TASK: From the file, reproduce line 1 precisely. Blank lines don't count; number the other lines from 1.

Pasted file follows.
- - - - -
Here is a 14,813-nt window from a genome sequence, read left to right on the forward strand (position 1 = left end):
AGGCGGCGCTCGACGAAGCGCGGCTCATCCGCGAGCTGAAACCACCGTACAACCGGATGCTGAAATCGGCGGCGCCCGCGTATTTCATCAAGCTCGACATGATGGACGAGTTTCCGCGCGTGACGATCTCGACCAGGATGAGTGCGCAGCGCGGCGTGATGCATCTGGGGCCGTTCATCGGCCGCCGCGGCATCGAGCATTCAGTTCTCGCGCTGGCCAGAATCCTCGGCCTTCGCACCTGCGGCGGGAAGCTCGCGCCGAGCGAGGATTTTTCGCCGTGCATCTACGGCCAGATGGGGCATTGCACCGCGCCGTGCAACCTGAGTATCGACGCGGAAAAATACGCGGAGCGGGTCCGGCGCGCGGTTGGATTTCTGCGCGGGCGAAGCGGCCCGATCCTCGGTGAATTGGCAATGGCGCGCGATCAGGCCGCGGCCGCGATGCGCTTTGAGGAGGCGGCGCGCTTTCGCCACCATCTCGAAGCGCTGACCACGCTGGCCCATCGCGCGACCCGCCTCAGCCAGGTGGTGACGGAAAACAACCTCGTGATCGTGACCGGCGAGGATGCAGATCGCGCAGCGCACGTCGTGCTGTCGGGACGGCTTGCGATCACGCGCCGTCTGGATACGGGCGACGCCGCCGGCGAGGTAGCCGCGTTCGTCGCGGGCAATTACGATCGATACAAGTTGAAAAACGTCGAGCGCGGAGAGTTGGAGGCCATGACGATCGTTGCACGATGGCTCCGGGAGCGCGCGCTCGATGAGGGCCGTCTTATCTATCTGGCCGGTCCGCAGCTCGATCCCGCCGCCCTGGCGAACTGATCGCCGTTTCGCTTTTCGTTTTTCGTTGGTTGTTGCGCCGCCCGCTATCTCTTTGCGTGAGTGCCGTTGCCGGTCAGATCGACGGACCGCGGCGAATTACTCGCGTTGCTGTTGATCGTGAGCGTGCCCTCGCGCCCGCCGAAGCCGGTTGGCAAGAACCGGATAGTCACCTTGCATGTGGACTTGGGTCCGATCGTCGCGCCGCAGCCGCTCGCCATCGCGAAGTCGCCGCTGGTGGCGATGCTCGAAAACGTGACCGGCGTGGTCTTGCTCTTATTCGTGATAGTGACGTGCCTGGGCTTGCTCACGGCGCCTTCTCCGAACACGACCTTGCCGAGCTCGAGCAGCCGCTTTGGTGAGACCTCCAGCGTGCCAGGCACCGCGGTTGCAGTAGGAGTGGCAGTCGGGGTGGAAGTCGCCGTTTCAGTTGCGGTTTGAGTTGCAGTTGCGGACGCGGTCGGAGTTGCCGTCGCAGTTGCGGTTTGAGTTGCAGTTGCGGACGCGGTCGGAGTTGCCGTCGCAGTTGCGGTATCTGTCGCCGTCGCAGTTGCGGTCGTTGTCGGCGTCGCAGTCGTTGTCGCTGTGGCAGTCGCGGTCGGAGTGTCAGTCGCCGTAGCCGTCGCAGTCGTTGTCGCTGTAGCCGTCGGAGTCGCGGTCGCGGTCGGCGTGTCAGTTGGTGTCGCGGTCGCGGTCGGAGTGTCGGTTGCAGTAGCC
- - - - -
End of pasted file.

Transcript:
Here is a 14,813-nt window from a genome sequence, read left to right on the forward strand (position 1 = left end):